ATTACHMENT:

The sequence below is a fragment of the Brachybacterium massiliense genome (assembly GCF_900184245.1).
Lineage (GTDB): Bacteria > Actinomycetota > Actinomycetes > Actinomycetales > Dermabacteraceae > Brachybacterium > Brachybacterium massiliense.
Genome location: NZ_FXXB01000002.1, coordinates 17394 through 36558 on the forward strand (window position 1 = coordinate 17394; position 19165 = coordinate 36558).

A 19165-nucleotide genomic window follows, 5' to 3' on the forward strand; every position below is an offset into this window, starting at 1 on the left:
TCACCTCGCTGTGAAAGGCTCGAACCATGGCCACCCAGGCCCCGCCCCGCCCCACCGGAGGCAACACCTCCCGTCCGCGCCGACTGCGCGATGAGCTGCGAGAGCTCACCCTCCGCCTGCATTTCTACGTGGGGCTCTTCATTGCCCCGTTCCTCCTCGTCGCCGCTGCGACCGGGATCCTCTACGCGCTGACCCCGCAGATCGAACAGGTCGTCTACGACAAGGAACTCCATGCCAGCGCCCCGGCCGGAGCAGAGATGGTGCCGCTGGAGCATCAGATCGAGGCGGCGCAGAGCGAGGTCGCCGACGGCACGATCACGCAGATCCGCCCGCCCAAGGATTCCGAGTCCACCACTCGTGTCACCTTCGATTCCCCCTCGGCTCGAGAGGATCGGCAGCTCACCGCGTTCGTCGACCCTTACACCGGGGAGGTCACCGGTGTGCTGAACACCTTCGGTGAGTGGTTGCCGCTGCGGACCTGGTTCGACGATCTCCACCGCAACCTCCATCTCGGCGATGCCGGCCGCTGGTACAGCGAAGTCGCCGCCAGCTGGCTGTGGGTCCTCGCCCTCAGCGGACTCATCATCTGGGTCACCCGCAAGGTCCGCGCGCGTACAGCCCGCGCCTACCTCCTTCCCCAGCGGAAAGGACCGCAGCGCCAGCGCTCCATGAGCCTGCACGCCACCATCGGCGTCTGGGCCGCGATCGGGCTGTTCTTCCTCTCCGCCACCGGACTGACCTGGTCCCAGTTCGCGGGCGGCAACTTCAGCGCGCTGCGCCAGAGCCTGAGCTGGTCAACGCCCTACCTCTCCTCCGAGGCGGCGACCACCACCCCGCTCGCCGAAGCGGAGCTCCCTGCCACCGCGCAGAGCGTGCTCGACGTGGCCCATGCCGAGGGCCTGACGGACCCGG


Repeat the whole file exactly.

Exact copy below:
The sequence below is a fragment of the Brachybacterium massiliense genome (assembly GCF_900184245.1).
Lineage (GTDB): Bacteria > Actinomycetota > Actinomycetes > Actinomycetales > Dermabacteraceae > Brachybacterium > Brachybacterium massiliense.
Genome location: NZ_FXXB01000002.1, coordinates 17394 through 36558 on the forward strand (window position 1 = coordinate 17394; position 19165 = coordinate 36558).

A 19165-nucleotide genomic window follows, 5' to 3' on the forward strand; every position below is an offset into this window, starting at 1 on the left:
TCACCTCGCTGTGAAAGGCTCGAACCATGGCCACCCAGGCCCCGCCCCGCCCCACCGGAGGCAACACCTCCCGTCCGCGCCGACTGCGCGATGAGCTGCGAGAGCTCACCCTCCGCCTGCATTTCTACGTGGGGCTCTTCATTGCCCCGTTCCTCCTCGTCGCCGCTGCGACCGGGATCCTCTACGCGCTGACCCCGCAGATCGAACAGGTCGTCTACGACAAGGAACTCCATGCCAGCGCCCCGGCCGGAGCAGAGATGGTGCCGCTGGAGCATCAGATCGAGGCGGCGCAGAGCGAGGTCGCCGACGGCACGATCACGCAGATCCGCCCGCCCAAGGATTCCGAGTCCACCACTCGTGTCACCTTCGATTCCCCCTCGGCTCGAGAGGATCGGCAGCTCACCGCGTTCGTCGACCCTTACACCGGGGAGGTCACCGGTGTGCTGAACACCTTCGGTGAGTGGTTGCCGCTGCGGACCTGGTTCGACGATCTCCACCGCAACCTCCATCTCGGCGATGCCGGCCGCTGGTACAGCGAAGTCGCCGCCAGCTGGCTGTGGGTCCTCGCCCTCAGCGGACTCATCATCTGGGTCACCCGCAAGGTCCGCGCGCGTACAGCCCGCGCCTACCTCCTTCCCCAGCGGAAAGGACCGCAGCGCCAGCGCTCCATGAGCCTGCACGCCACCATCGGCGTCTGGGCCGCGATCGGGCTGTTCTTCCTCTCCGCCACCGGACTGACCTGGTCCCAGTTCGCGGGCGGCAACTTCAGCGCGCTGCGCCAGAGCCTGAGCTGGTCAACGCCCTACCTCTCCTCCGAGGCGGCGACCACCACCCCGCTCGCCGAAGCGGAGCTCCCTGCCACCGCGCAGAGCGTGCTCGACGTGGCCCATGCCGAGGGCCTGACGGACCCGG